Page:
Innovation, wages and wealth

In this post: 

James Bessen. Learning by doing: The real connection between innovation, wages and wealth. Yale University press.

Irrespective of where we’ll eventually come down on the substitution or complementarity question, it is pretty certain that we live in interesting times (in the Chinese sense), perhaps even imminently revolutionary ones.
To understand one of the interesting questions of this time, James Bessen has done us a great service of applied historical analysis by delving into the historical connection between technological change and employment and wages to shed light on how the technological changes that we’re currently seeing might impact employment and wages in the long(er) run. Bessen’s book does so well what I appreciate about (good) historical accounts: it combines a close look at the particulars with the long view that hindsight affords. The book is immensely readable, but short-form presentations (some of which also connect to his other works) are available in several formats: in two paperspopular articleslonger talks and a podcast (pretty prolific guy).

So what does he do? He goes back to the last time we revolutionized industries, to the leading edge industry of the time, and specifically to a hub of that industry. Instead of IT in today’s Silicon Valley, he goes to the 1800’s, to the textile mills of Lowell, Massachusetts. There, he examines the relationship between the productivity of textile workers and compares that to the development in wages. My prior assumption about the Industrial revolution was somewhat paradoxically that it was a momentous leap forward (not in the Chinese sense) for Western societies, but also that life during the revolution was pretty darn far from great, but got better.

What you see is this: during the first stages of industrialization (until the last years of the 1800’s), “Marx’s dire view of the effects of technology on workers’ wages was initially right” (p. 86). Productivity in the textile mills increased dramatically, but the bounty of their efficient work accrues to the owners of capital, not workers who see their wages suppressed, leading amongst other things to social unrest. But after 1870, especially skilled workers saw big increases in wages and much more shared gains from technological change, proving Marx wrong about the long-run effects. The immiseration of the working class, in other words, was temporary.

This recasts, if Bessen’s argument holds today, the current automation anxiety somewhat, but of course doesn’t make it trivial. Workers out of a job don’t benefit much from knowing that things will get better eventually.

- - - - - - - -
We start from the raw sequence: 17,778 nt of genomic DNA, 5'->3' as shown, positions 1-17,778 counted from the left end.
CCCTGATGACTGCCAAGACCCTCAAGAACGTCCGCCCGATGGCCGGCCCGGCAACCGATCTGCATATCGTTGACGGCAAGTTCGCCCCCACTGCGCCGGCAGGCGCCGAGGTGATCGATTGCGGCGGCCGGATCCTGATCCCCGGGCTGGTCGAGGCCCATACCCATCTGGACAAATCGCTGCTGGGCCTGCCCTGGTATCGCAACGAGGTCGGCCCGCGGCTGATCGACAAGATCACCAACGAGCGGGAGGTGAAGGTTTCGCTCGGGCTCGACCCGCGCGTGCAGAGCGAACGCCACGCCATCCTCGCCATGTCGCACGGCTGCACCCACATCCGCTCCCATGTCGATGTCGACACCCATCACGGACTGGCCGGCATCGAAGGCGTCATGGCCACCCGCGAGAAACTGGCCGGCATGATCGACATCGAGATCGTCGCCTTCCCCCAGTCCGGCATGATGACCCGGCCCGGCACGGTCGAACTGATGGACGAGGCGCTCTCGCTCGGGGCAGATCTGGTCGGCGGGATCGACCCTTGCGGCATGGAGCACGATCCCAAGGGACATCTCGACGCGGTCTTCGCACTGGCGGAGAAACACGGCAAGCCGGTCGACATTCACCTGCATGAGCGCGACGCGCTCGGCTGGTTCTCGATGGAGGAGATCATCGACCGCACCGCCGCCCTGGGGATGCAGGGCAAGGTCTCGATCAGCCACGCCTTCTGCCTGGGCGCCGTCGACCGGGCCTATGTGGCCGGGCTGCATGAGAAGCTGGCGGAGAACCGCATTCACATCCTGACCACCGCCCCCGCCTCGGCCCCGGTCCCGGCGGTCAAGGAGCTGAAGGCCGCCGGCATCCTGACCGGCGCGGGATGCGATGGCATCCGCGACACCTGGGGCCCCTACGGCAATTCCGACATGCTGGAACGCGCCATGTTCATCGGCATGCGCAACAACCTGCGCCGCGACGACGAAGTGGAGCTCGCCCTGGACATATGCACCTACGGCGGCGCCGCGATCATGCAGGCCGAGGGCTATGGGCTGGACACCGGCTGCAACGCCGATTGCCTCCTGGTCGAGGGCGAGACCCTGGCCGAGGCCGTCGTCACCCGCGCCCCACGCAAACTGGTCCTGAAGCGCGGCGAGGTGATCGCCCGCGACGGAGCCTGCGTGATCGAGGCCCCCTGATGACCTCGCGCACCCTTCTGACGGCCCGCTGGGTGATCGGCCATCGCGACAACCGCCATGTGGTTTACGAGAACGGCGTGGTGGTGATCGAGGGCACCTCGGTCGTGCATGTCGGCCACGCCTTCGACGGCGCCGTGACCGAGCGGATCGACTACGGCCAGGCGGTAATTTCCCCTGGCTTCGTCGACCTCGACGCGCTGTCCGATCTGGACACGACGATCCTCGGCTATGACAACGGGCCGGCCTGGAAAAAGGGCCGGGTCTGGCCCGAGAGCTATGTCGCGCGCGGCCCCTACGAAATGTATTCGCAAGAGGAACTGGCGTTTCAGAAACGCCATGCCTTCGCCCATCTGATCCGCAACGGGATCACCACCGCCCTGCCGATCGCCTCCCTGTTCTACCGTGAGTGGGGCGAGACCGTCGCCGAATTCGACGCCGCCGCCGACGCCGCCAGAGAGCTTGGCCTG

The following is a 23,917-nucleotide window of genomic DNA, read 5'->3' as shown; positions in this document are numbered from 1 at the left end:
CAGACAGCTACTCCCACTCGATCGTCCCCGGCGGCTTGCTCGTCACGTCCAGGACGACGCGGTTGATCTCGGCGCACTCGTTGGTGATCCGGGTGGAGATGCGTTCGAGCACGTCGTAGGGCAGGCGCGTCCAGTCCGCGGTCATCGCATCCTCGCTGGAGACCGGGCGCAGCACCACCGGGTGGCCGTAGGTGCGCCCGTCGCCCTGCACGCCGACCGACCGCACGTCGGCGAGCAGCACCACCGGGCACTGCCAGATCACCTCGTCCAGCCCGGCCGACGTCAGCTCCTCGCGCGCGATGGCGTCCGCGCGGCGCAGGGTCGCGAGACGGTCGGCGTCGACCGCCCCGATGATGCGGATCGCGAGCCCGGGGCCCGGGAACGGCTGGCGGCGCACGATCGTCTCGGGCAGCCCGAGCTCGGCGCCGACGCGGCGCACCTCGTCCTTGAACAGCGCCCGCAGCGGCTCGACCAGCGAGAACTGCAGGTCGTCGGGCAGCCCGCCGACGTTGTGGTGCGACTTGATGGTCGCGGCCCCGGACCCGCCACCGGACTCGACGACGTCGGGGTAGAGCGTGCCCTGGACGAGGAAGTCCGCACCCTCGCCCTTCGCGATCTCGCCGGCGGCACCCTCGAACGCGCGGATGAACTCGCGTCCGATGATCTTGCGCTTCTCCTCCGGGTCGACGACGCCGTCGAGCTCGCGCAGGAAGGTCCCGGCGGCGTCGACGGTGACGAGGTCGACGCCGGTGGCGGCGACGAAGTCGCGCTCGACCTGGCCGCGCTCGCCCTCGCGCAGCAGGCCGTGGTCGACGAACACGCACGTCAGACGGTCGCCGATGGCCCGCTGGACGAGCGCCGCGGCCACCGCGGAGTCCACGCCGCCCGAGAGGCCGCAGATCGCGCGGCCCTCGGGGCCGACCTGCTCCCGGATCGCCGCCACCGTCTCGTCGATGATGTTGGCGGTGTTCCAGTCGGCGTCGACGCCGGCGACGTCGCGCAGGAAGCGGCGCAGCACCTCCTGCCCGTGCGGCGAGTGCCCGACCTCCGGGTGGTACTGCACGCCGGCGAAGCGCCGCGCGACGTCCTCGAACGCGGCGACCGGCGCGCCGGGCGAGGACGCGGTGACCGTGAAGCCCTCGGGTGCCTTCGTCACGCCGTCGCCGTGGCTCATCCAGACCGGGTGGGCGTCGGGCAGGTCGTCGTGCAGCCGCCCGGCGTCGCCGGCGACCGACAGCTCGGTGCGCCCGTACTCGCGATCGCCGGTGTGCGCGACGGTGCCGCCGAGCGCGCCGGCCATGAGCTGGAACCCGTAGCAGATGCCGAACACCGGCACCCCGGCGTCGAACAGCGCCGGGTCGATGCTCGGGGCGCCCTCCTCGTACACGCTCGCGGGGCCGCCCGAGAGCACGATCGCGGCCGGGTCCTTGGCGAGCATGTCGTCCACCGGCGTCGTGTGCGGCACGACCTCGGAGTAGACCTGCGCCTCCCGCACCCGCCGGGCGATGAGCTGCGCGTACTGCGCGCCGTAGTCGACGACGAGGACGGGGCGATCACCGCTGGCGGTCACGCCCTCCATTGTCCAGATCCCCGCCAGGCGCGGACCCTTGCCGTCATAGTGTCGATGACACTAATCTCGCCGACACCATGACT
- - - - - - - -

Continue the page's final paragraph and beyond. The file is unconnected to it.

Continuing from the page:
Nonetheless, the question is, of course, why? Bessen’s answer is that during periods of rapid technological change, when standards have yet to emerge, the skills that workers learn on the job tend to be firm-specific. In the textile industry of 1800’s , most of the machines were unique to the individual mill, often custom-made. That means that no matter how skilled you are at operating the machines in that particular company, your position for negotiating a higher wage with your employer is quite bad, because your skills are not very valuable at another company – you can negotiate, because employers incur training costs, but not very well.

When standards begin to emerge and mills start using similar machines, suddenly two things happen that allow an actual, well-functioning labor market to arise. One, you can start learning things that qualify you for the job in school (schools don’t teach unsettled bodies of knowledge very well). Two, experience that you gain in one job ceases to be firm-specific and begins to be valuable to other employers, and your position for negotiating wages (i.e. getting paid what your work is worth) gets better. That’s what happened towards the end of the 1800’s.

I want this to be true, but I don’t know if it applies all that seamlessly to today’s situation of technological change. Standards do emerge, but they also seem to be having short life spans. Yes, we are getting better at something like teaching people to code and making coding easier, but to my (technically ignorant) mind programming languages are still  seem to be babelian. I’d be curious to know about other industrially relevant standards, like those for programming new set-ups for robots. Perhaps the the end of Moore’s law is the first sign that the ferment of IT is slowing down and more standards will become durable.

But that’s just the standards side of things. Two (at least) other issues caveat the generalizability of this pattern. What Bessen describes is a one-industry phenomenon in the folllowing sense: what happened in textiles did not influence every other industry (similar things happened in other industries, but not because of textiles per se). Today’s “brilliant technologies” affect many industries at once (arguably, that’s  why they are brilliant). Textile mills grew at the expense of tedious work done at home; artificial intelligence grows at the expense of middle class jobs. Also, the expansion of demand that partly allowed productivity-enhancing technology to complement, rather than displace, weavers may or may not be applicable this time around. And when workers end up being displaced from manufacturing because of productivity gains, the jobs that they can be displaced into may,  in a polarized job market, be altogether less desirable for the majority (with considerable consequences). But there are, of course, caveats in all studies – Bessen’s is certainly a sobering and illuminating ones.



* American law professors seem to do so much really interesting research. How very cool.

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